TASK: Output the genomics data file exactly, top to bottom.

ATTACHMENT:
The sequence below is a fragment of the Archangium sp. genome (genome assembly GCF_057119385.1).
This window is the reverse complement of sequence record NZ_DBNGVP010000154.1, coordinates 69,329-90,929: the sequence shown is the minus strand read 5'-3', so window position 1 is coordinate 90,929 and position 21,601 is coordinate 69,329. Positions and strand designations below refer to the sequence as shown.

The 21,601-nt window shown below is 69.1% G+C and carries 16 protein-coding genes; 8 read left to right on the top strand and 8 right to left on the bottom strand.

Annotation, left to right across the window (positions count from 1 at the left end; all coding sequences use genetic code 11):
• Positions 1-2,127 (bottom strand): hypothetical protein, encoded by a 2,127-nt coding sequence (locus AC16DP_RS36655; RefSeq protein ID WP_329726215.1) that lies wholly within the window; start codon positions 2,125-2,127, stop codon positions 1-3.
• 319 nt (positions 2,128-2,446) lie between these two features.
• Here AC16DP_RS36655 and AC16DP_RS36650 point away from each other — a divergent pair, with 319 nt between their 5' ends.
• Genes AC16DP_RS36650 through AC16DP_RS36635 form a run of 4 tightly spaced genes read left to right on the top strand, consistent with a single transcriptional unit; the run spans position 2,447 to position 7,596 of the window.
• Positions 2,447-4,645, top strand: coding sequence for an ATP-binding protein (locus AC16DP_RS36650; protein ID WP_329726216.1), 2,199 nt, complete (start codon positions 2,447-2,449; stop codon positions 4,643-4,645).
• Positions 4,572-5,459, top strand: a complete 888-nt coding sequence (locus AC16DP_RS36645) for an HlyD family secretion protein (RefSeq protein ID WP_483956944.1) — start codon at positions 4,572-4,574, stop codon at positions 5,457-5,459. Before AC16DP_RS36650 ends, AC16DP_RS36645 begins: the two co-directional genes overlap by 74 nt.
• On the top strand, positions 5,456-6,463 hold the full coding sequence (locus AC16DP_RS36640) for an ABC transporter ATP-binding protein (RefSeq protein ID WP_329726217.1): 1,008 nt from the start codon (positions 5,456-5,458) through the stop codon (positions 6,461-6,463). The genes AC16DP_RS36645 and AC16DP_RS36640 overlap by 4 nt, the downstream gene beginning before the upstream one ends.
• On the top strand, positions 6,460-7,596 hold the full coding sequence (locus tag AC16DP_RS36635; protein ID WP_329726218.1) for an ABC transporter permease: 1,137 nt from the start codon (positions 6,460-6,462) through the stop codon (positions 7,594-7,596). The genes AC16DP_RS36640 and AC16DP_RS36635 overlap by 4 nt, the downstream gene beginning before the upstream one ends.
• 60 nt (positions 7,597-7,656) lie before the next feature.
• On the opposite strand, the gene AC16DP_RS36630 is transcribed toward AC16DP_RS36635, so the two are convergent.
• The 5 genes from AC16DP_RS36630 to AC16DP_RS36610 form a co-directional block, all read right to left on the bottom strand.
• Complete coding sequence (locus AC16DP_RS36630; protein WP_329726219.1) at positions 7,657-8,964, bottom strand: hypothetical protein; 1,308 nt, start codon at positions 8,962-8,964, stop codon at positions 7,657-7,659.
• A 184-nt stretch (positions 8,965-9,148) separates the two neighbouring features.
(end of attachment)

The sequence below is a fragment of the Archangium sp. genome (genome assembly GCF_057119385.1).
This window is the reverse complement of sequence record NZ_DBNGVP010000154.1, coordinates 69,329-90,929: the sequence shown is the minus strand read 5'-3', so window position 1 is coordinate 90,929 and position 21,601 is coordinate 69,329. Positions and strand designations below refer to the sequence as shown.

The 21,601-nt window shown below is 69.1% G+C and carries 16 protein-coding genes; 8 read left to right on the top strand and 8 right to left on the bottom strand.

Annotation, left to right across the window (positions count from 1 at the left end; all coding sequences use genetic code 11):
• Positions 1-2,127 (bottom strand): hypothetical protein, encoded by a 2,127-nt coding sequence (locus AC16DP_RS36655; RefSeq protein ID WP_329726215.1) that lies wholly within the window; start codon positions 2,125-2,127, stop codon positions 1-3.
• 319 nt (positions 2,128-2,446) lie between these two features.
• Here AC16DP_RS36655 and AC16DP_RS36650 point away from each other — a divergent pair, with 319 nt between their 5' ends.
• Genes AC16DP_RS36650 through AC16DP_RS36635 form a run of 4 tightly spaced genes read left to right on the top strand, consistent with a single transcriptional unit; the run spans position 2,447 to position 7,596 of the window.
• Positions 2,447-4,645, top strand: coding sequence for an ATP-binding protein (locus AC16DP_RS36650; protein ID WP_329726216.1), 2,199 nt, complete (start codon positions 2,447-2,449; stop codon positions 4,643-4,645).
• Positions 4,572-5,459, top strand: a complete 888-nt coding sequence (locus AC16DP_RS36645) for an HlyD family secretion protein (RefSeq protein ID WP_483956944.1) — start codon at positions 4,572-4,574, stop codon at positions 5,457-5,459. Before AC16DP_RS36650 ends, AC16DP_RS36645 begins: the two co-directional genes overlap by 74 nt.
• On the top strand, positions 5,456-6,463 hold the full coding sequence (locus AC16DP_RS36640) for an ABC transporter ATP-binding protein (RefSeq protein ID WP_329726217.1): 1,008 nt from the start codon (positions 5,456-5,458) through the stop codon (positions 6,461-6,463). The genes AC16DP_RS36645 and AC16DP_RS36640 overlap by 4 nt, the downstream gene beginning before the upstream one ends.
• On the top strand, positions 6,460-7,596 hold the full coding sequence (locus tag AC16DP_RS36635; protein ID WP_329726218.1) for an ABC transporter permease: 1,137 nt from the start codon (positions 6,460-6,462) through the stop codon (positions 7,594-7,596). The genes AC16DP_RS36640 and AC16DP_RS36635 overlap by 4 nt, the downstream gene beginning before the upstream one ends.
• 60 nt (positions 7,597-7,656) lie before the next feature.
• On the opposite strand, the gene AC16DP_RS36630 is transcribed toward AC16DP_RS36635, so the two are convergent.
• The 5 genes from AC16DP_RS36630 to AC16DP_RS36610 form a co-directional block, all read right to left on the bottom strand.
• Complete coding sequence (locus AC16DP_RS36630; protein WP_329726219.1) at positions 7,657-8,964, bottom strand: hypothetical protein; 1,308 nt, start codon at positions 8,962-8,964, stop codon at positions 7,657-7,659.
• A 184-nt stretch (positions 8,965-9,148) separates the two neighbouring features.